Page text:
Daniel Wayne Staley has been in and out of jails and mental hospitals since he was 10 years old.
People close to Staley... and this case... fear him. That's why, in a recent interview about the case, one person close to the investigation asked we not identify them.
"He's tortured animals. By the records I've seen, he's lit cats on fire," the person said. "He's got family members in hiding because they've tried to get him locked up permanently and the system lets him back out."
Staley was arrested by Dallas police in May 2010 for digging up a woman's corpse and cutting off her foot. He later approached officers with the remains in his backpack.
Staley was sent to a mental hospital. His mother told News 8 at the time he failed to take his medications regularly, so his mental illness got worse.
"These are very violent acts, and it's progressing, and it's going to progress, and society needs to be afraid," the unnamed source said.
News 8 obtained some of Staley's journals. They are graphic.
"I love it. When I look into my eyes, I see the devil looking back at me. I want to cut you open and see your insides. I feel like Jeff Dahmer is my mirror mind."
In another passage, Staley writes:
"I'm sick, I guess. That's what they say. I want to tie your intestines around your neck and suffocate your lifeless body."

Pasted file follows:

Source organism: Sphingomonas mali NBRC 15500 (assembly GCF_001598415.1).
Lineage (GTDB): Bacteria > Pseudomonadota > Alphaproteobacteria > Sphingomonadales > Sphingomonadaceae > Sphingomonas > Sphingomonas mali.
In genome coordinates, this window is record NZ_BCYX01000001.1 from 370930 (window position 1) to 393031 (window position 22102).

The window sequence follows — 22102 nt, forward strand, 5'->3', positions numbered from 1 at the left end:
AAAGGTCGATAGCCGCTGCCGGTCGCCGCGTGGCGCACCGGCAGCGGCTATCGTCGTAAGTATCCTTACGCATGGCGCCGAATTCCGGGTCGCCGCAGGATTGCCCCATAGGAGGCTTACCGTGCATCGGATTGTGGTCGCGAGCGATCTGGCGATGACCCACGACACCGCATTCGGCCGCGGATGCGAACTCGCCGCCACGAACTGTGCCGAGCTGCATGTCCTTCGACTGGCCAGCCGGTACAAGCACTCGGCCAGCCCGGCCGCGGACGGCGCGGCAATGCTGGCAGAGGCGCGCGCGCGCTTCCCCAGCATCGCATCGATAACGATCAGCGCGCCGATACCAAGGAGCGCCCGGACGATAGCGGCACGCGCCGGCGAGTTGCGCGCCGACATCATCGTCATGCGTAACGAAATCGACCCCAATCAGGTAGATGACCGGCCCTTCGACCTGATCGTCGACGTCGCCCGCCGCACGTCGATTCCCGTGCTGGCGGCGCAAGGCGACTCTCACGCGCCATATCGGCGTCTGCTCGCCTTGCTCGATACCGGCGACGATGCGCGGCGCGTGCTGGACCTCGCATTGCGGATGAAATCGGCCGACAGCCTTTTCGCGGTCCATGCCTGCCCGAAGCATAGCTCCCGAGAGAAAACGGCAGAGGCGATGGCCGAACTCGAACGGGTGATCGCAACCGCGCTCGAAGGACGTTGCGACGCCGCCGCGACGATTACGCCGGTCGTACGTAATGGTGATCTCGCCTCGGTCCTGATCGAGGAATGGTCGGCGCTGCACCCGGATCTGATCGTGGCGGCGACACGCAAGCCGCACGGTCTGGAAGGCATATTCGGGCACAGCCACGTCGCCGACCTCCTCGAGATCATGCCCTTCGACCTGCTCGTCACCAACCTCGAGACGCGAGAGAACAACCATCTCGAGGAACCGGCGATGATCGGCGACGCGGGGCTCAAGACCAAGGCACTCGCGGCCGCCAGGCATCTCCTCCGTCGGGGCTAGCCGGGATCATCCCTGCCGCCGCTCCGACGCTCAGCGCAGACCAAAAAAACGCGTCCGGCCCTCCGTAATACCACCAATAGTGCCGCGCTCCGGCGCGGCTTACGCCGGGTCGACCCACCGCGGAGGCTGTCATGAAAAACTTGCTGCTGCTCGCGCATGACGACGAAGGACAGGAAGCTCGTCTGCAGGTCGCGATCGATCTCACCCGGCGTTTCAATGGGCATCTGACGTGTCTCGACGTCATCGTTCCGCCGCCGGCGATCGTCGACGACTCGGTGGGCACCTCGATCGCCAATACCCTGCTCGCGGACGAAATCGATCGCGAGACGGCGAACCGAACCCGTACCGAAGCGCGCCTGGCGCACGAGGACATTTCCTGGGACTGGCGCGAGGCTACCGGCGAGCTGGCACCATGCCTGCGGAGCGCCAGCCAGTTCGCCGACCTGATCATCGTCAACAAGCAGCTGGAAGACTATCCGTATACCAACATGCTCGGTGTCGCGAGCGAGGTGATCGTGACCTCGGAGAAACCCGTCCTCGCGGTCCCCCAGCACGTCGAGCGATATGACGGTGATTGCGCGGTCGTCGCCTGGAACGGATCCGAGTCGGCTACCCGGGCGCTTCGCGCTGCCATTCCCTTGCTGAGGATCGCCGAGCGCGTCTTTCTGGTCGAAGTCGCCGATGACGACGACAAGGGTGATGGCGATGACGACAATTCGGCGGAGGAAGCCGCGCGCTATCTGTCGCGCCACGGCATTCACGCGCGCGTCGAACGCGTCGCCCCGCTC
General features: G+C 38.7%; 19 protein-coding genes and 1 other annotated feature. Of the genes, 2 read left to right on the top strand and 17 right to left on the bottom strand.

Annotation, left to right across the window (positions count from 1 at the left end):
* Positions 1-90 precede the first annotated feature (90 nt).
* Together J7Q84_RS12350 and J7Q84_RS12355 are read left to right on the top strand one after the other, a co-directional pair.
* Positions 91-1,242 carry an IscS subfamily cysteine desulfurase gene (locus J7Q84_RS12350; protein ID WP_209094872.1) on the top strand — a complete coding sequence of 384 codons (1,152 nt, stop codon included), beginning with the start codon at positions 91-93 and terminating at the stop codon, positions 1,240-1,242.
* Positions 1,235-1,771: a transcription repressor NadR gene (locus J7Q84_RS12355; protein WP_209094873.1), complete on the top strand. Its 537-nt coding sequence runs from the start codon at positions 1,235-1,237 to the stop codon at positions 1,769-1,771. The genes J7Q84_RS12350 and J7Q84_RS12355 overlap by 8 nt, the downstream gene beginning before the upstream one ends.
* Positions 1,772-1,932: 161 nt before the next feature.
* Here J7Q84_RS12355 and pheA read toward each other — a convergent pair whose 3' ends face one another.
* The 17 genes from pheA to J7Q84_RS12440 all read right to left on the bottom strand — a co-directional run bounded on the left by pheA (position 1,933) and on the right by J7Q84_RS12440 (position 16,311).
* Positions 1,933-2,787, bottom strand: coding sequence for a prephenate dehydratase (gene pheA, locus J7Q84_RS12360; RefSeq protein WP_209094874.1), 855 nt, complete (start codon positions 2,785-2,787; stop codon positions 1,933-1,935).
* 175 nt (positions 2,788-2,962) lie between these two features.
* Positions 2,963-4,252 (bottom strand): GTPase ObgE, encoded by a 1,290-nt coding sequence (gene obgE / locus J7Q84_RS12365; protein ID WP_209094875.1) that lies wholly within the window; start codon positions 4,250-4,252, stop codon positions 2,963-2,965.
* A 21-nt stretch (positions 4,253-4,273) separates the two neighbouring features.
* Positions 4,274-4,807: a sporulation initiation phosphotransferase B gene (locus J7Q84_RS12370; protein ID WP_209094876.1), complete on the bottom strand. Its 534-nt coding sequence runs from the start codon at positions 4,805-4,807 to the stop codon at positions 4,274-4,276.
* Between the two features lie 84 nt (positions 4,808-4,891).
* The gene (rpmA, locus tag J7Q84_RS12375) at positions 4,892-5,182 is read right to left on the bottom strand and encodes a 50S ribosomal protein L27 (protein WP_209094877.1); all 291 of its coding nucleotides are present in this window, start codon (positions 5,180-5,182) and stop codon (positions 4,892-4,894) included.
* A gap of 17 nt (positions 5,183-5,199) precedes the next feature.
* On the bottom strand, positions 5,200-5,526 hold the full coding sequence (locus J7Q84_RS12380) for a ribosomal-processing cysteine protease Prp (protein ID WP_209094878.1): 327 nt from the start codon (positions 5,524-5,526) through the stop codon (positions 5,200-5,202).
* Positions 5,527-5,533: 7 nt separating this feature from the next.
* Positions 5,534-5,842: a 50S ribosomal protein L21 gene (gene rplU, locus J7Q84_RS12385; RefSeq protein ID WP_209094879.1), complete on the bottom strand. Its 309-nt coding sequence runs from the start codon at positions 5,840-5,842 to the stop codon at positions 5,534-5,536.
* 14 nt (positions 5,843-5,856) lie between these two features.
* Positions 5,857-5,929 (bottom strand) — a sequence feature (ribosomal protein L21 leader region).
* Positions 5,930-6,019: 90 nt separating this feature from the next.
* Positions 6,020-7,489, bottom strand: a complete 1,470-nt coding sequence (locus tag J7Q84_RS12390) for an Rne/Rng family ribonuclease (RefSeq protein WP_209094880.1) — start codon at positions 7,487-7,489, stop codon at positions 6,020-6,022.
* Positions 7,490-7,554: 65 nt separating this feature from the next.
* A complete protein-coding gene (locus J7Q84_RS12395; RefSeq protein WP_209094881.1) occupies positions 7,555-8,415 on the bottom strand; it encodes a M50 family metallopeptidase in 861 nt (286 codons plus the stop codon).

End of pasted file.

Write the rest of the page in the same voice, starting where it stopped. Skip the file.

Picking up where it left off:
"He has stated over and over again that he will kill when he gets out, because that is his mission from Satan," the News 8 source said.
Despite pleas from family members and law enforcement, Staley is scheduled to be released from North Texas State Hospital on Thursday. Under the law, there is little that can be done; he can't be kept in a mental hospital for life.
Former District Judge John Creuzot took at look at the case. "Unfortunately, we are doing all the system allows us to do," he said. "The system just does not allow us to do enough, and you have a person like this that is unmanaged and uncompliant out on the streets... he can do anything, and we don't know until he does it."
Creuzot, who sat on the bench as a district judge for more than a decade, said there simply aren't enough caseworkers to keep track of people like Staley and the system is overburdened, so they are released back into our neighborhoods.